Ok, you could make the case that I’m just a little bit addicted to this whole soap making thing. In the past three weeks, I’ve made seven (yes, seven… what of it?) batches of handcrafted soap.
Let’s see… there’s Coconut Milk Soap, Castile Soap, Honey and Oat Soap, Lavender Goat’s Milk Soap, Shaving Soap, Java Jump Start, and, as of last night, Borax Soap. Just what is Borax Soap, you might ask?
Well, for one, it’s a pure white soap that contains borax (no surprise there) and beef tallow. Yes, you read that correctly… beef tallow. For those of you who might be scratching your heads wondering what beef tallow is, it’s just like lard (rendered… or melted… pork fat) except that it’s rendered beef fat. Just do a Google search for “beef tallow” and you’ll come up with all sorts of reasons it should be part of your life, whether ingesting it or putting it on your skin. It really is a healthy fat, especially if you’re getting grass fed beef fat.
Tallow soap is one of the hardest soaps you can make, not difficult… hard. It’s a beautiful snowy white and, apparently, lasts and lasts. I know it sure set up quickly. Trinity and I put the soap together after dinner last night and at about 1:30 a.m. (why, yes, I WAS still awake!), I took it out of the mold. When I got up this morning (at 6:30 a.m… that was a good night’s sleep…. not!), I cut it into bars and put it away to cure.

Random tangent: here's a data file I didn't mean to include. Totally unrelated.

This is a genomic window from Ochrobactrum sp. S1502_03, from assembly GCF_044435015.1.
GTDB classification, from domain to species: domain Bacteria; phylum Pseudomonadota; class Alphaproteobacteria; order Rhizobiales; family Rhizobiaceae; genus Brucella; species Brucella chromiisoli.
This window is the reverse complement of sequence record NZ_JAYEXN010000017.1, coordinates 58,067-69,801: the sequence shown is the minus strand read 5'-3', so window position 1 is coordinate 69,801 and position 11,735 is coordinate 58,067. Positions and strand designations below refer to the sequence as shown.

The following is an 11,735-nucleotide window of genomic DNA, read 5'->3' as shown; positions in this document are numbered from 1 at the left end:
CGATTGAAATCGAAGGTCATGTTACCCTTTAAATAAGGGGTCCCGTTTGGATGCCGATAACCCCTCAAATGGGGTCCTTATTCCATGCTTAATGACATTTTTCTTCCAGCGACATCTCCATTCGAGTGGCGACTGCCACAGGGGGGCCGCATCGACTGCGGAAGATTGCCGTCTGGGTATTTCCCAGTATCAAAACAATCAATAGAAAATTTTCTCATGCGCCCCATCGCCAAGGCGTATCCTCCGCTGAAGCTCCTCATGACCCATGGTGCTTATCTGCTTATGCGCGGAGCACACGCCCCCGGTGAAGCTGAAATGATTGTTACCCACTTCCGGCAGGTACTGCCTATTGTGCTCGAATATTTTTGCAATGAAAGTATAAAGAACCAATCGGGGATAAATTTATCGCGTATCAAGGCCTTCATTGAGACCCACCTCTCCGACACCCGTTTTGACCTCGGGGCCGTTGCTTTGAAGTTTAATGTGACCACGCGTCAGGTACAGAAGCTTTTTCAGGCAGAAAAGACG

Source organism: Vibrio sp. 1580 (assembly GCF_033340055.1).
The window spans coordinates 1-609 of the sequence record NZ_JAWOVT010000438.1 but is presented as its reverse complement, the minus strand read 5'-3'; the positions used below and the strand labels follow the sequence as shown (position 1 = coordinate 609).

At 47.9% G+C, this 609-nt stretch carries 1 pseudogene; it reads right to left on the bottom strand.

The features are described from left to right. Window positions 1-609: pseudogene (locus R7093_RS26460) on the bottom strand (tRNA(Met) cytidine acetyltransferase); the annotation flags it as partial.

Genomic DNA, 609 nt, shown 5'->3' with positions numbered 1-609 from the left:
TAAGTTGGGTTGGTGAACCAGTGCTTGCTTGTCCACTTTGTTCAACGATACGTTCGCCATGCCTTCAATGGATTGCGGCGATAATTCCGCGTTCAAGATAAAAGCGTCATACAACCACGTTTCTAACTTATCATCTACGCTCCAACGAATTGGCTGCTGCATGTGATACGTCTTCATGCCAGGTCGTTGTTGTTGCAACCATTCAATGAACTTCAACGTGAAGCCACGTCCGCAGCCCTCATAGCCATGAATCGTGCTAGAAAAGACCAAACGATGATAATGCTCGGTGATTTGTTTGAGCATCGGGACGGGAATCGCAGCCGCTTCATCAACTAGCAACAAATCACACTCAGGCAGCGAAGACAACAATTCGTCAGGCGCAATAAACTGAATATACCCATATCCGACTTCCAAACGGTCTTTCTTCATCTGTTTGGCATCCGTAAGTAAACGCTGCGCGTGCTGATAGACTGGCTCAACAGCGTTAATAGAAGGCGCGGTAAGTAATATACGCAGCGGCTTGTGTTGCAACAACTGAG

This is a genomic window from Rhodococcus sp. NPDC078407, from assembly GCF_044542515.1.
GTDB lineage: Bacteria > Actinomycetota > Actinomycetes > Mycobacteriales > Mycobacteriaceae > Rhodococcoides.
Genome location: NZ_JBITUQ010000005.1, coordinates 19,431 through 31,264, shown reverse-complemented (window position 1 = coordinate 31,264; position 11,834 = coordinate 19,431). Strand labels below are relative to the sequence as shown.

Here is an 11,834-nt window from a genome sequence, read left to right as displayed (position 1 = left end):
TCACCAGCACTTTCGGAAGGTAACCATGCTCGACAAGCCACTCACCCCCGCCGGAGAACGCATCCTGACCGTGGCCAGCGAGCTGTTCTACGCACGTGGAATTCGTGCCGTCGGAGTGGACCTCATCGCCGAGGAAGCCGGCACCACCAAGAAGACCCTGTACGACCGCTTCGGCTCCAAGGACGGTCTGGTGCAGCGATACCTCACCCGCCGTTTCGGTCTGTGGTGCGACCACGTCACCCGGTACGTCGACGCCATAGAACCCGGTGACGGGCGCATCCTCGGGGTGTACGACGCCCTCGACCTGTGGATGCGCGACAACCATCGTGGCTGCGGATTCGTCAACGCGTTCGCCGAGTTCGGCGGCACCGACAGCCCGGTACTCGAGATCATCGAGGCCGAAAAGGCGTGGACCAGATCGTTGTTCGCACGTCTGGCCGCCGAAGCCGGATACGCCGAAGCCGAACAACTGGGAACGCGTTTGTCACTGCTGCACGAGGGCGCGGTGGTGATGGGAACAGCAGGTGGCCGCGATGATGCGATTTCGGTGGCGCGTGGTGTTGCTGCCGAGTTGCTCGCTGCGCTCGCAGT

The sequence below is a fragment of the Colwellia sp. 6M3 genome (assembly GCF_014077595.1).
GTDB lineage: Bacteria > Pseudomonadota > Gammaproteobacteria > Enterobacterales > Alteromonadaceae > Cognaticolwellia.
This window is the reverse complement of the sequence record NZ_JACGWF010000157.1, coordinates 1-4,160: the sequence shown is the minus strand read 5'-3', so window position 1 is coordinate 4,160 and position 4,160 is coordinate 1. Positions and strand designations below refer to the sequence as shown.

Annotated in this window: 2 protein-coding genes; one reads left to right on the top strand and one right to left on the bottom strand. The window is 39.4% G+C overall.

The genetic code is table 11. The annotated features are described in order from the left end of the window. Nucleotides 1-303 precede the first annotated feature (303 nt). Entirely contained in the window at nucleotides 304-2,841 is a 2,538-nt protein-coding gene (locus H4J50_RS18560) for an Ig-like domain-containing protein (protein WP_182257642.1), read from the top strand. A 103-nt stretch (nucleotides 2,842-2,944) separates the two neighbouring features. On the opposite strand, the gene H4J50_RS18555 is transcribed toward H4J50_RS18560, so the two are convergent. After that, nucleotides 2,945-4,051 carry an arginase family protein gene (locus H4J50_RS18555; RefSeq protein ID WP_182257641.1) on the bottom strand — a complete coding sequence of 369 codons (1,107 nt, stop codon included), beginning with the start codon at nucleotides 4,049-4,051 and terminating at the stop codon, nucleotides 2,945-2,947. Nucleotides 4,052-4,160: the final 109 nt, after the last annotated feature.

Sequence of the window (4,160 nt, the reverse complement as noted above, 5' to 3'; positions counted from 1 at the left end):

My first impression when I unmolded it was that it looked like a giant block of lard. At this point, I could have already cut it and it had only been in the mold for about 5 hours.
I can’t tell you how good it feels when I peek into my spare room and, now, into this cabinet and see all this lovely soap just waiting to be used and shared.
I’ve already started using (and sharing) some of the Coconut Milk Soap and I can report that I love it. It has a smooth creamy lather and feels really nice on the skin. Obviously, after only a couple of weeks, it’s still a bit soft and will benefit from sitting longer but I’m thrilled with it.
Part of the fun of making these soaps, too, is the learning process. In doing some reading, I’ve discovered that my Honey Oatmeal soap “gelled” too fast, almost “volcano-ing” (that’s when the saponification process goes too quickly, basically cooking the soap… from what I understand). That’s not a bad thing as it helps deplete the lye more quickly. I’ve already sampled a bit of this soap and can report that it’s very nice, too.
This morning John commented, “You’re making Christmas presents, right?” Um…. yes, I suppose so. I can’t just hand out bars of soap, though (can I?). So…. I decided that I should knit some face cloths. That would accomplish two things: one, I’ll have something to give with the bars of soap and two, I’ll be working down some of my cotton stash.
Stay tuned… I should have enough knitting done by tomorrow to have something to blog about.